Friday, May 11, 2012

Civil Rights & Why I'm Annoying

When I was in junior high and high school, I was learning about various historical events for the first time, and I was riveted. I couldn't get to history classes fast enough.

As I read about the events that lead up to the Trail of Tears, the enslavement of Africans in the USA, the Holocaust in Germany, the mass killings under Stalin, the Civil Rights movement of the 1960s, the worker's rights movements between the World Wars, and the various attempts for women's equality since the founding of the USA, I thought: 

well, had I been alive at any of those times, I would have been on the front lines fighting. I would have stood up for the rights of all people. I would have been on the right side of history, even if it meant I would be imprisoned, even killed.

But some time at university, I started to think something else:  

I will never know what I would have done in those times. Maybe I wouldn't have spoken out, out of fear, out of cowardice, even out of prejudice. Maybe I would have thought Oh, it's God's will or There's nothing I could do or It's not my fight or Let things evolve naturally, don't force things on people, just let it be.

I don't think I would have been an active oppressor, but maybe I would have rationalized not participating, the way so many other people did when faced when those moments.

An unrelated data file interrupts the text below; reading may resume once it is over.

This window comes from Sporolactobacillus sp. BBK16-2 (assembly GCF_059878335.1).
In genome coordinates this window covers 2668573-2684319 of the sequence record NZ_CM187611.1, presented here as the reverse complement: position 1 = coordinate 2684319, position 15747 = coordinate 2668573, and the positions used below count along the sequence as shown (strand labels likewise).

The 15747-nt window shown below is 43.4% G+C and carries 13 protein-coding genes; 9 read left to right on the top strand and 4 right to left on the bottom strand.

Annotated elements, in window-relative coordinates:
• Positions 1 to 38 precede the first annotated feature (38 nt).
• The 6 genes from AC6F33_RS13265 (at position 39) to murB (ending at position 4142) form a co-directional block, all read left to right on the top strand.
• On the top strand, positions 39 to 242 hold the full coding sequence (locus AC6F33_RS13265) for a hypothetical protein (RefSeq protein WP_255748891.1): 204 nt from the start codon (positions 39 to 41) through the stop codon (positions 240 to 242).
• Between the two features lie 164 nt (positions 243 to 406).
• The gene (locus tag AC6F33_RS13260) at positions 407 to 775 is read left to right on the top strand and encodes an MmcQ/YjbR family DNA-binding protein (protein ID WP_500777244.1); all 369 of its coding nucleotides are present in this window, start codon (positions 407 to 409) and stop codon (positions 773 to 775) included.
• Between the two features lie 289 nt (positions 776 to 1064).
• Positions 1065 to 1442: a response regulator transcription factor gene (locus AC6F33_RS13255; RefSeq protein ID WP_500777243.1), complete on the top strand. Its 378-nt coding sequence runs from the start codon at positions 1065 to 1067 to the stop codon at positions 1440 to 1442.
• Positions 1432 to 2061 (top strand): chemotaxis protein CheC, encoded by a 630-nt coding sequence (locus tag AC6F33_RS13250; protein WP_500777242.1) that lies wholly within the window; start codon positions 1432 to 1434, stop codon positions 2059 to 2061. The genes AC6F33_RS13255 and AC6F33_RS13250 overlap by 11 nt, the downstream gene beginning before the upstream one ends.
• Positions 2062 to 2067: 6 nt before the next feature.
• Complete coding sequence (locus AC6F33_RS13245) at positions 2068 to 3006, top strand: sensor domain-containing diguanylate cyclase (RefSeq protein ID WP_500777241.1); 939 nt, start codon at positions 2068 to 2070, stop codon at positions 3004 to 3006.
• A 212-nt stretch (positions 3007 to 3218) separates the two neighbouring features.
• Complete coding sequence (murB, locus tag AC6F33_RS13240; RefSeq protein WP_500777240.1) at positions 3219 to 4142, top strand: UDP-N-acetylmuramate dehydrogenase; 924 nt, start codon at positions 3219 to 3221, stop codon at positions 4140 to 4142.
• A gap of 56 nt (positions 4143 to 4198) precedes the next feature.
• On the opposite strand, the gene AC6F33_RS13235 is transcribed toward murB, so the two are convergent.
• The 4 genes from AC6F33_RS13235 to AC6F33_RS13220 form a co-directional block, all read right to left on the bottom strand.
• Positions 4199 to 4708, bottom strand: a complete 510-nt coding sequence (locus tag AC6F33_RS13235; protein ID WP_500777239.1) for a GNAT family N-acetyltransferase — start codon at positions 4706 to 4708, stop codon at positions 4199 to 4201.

It's really convenient and easy to stay silent in the face of injustice. Even if you aren't facing death or imprisonment by speaking out, you may be facing tiresome sighs, being hidden or unfriended on Facebook, or called things like un-American, un-Patriotic, or insensitive to religion/culture. You might make people uncomfortable. You might be considered annoying.

But social change doesn't come from gentle, friendly persuasion. It comes from messy, uncomfortable challenges and debate. And it's never, ever easy.

I decided that, while I can't ever know what I would have done had I been alive during a different time in history, that I can't do anything about the past, I can do something about the present. I decided that if I was ever given the opportunity to speak out when I witnessed someone being discriminated against, I was going to take that opportunity, and face the consequences - people have met fire hoses and batons and imprisonment for speaking out, surely I can face some eye-rolling.

And in 20 years, when my nieces say, "Aunt Jayne, back in the old days, did you speak out when gay people couldn't get married in the USA?" I'm going to be able to say, "Yes I did. Yes, I most certainly did."

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